I have to admit that I have more of a connection to Savatage’s work from the late-80s and onward, but I’ll concede that I’m not as intimately familiar with Sirens compared to Gutter Ballet or Streets – A Rock Opera. It still seems to have a good following, so perhaps I ought to give it some more listens.
The thing about Sirens that instantly sprung to mind was the significance it has to the record collecting community. Much like the earliest studio recordings of metal bands Motley Crue (Too Fast For Love), Queensryche (their self-titled EP), and any of the pre-Cowboys From Hell Pantera records , the first pressings of Sirens will cost a pretty penny as it was released on a very-small independent record label. If I pull out my dusty, out-of-date copy of the Goldmine Heavy Metal Record Price Guide (by prolific Canadian rock/metal music writer and critic Martin Popoff), I see triple-digit prices listed for each of the versions released on Florida-based metal label Par Records. The prices seem to hold to date, as I still see blue vinyl editions (limited to 1,000 pressings) selling on eBay for around $300 Canadian dollars.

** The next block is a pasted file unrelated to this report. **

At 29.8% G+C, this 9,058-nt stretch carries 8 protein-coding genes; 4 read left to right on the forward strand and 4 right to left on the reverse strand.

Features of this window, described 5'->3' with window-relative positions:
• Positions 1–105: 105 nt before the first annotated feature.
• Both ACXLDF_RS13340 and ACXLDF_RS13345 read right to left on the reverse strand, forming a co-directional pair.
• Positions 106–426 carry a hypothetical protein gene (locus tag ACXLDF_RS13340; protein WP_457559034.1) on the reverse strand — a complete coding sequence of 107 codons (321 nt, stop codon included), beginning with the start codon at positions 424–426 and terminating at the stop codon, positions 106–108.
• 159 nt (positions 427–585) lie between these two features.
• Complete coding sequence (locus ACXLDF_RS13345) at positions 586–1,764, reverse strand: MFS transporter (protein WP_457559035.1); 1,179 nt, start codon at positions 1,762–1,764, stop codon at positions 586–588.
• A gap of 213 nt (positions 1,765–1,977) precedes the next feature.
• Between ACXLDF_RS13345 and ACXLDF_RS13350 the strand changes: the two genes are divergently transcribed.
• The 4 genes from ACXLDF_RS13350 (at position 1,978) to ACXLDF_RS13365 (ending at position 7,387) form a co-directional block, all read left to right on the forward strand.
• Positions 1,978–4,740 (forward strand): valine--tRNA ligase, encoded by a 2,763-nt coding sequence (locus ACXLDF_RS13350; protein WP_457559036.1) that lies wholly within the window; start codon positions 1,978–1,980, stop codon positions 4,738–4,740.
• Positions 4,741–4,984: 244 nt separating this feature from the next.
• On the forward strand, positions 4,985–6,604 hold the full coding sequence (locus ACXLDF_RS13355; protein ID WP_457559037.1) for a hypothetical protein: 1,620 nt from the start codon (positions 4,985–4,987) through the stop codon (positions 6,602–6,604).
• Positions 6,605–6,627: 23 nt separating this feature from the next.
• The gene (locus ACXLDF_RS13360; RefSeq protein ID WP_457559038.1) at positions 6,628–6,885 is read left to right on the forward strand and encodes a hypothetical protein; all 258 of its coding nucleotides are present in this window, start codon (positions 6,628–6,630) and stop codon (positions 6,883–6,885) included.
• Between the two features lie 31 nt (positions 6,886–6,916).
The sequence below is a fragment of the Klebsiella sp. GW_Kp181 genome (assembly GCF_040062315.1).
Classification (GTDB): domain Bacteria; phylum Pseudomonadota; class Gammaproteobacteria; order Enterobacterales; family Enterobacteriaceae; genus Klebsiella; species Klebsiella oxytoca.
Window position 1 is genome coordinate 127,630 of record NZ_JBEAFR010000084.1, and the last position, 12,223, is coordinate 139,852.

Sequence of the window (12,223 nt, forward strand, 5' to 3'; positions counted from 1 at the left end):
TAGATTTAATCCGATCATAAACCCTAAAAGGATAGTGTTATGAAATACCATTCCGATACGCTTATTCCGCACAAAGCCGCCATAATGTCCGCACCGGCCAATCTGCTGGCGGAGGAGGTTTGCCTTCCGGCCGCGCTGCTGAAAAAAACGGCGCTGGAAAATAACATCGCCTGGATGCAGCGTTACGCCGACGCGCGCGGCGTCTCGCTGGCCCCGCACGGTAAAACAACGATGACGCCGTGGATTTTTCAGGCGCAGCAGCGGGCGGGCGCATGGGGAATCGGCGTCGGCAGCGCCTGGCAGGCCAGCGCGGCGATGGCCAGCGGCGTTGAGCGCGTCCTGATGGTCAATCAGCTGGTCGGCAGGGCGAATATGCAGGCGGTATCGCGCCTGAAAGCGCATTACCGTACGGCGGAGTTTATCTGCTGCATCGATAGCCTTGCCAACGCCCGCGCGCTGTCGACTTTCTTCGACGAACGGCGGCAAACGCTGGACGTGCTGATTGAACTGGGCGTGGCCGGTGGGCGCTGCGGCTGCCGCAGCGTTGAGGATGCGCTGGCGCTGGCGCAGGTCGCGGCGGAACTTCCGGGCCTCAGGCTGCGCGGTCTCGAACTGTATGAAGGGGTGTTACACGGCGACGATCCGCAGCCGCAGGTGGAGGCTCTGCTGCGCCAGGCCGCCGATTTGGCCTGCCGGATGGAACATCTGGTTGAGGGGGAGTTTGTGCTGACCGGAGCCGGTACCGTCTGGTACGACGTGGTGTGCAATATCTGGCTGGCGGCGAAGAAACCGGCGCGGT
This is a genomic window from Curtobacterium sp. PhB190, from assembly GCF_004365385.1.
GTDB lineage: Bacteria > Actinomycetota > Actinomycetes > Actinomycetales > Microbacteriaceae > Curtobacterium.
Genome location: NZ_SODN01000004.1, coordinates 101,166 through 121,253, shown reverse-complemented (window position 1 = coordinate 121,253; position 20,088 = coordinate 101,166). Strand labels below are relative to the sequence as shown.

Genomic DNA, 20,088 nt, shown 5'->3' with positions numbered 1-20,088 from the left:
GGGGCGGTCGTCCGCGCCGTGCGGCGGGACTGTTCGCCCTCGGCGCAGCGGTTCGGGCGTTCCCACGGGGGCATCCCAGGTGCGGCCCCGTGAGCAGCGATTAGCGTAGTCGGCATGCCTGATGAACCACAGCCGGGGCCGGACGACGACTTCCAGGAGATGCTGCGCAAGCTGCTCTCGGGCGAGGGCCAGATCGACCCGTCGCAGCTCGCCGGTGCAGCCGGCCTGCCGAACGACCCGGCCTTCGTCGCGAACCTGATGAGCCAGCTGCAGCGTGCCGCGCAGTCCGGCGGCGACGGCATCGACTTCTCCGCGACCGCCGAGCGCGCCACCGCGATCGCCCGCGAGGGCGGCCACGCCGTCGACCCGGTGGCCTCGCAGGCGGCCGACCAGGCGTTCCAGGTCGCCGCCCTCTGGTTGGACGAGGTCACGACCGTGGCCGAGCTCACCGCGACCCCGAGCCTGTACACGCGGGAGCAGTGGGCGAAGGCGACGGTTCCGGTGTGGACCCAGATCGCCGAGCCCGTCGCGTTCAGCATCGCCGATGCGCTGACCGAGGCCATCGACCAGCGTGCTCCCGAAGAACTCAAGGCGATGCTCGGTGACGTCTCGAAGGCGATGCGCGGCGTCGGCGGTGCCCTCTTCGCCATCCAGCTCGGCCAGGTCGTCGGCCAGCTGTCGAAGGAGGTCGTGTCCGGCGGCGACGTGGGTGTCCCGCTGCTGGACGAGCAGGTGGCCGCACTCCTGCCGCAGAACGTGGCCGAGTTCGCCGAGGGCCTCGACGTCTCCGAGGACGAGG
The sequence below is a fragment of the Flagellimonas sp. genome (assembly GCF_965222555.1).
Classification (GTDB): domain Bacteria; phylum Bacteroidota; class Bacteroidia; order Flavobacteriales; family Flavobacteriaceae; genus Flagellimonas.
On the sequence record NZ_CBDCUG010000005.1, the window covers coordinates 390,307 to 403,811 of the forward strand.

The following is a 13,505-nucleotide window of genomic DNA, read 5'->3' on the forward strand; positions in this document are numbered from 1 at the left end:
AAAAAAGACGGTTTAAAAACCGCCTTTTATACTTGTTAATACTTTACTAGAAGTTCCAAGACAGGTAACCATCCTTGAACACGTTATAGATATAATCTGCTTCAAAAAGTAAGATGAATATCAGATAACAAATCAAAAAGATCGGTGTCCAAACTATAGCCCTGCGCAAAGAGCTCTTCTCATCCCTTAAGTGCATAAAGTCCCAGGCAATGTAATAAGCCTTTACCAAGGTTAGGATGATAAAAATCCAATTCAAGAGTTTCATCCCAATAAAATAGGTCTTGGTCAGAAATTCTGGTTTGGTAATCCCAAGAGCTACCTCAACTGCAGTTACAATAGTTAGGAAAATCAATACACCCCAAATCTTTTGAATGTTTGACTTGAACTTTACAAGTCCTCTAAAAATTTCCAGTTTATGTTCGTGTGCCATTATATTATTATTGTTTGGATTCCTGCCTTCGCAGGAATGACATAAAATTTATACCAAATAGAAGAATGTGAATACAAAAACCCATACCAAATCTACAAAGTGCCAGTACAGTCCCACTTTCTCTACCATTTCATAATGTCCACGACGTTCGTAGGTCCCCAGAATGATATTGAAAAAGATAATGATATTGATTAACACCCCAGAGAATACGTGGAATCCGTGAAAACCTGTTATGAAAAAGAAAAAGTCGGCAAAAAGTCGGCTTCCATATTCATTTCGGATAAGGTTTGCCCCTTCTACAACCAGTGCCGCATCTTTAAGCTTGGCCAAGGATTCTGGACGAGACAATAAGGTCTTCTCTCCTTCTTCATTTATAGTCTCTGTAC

What did the original version’s cover look like? Behold this approaching vessel, landlubber!
The aforementioned Goldmine record guide only showed a black and white image of the above, but with the colour added I can see more of the detail emerge, particularly the faint image of the woman’s face (a siren) to the right of the ship. There isn’t much colour variety here, but I think the limited paint palette makes the image all the more haunting. This painting, created by Jeffrey King, I would say has the look of a classic album cover that would pair well with a multitude of rock formats.
Apparently the band didn’t share my opinion. They weren’t too pleased with the cover, at least according to the FAQ on their official website. While the Old English font of the logo remained the same, the cover image changed once they found wider distribution for their album through Combat (US), Music For Nations (Europe), and Banzai Records (Canada).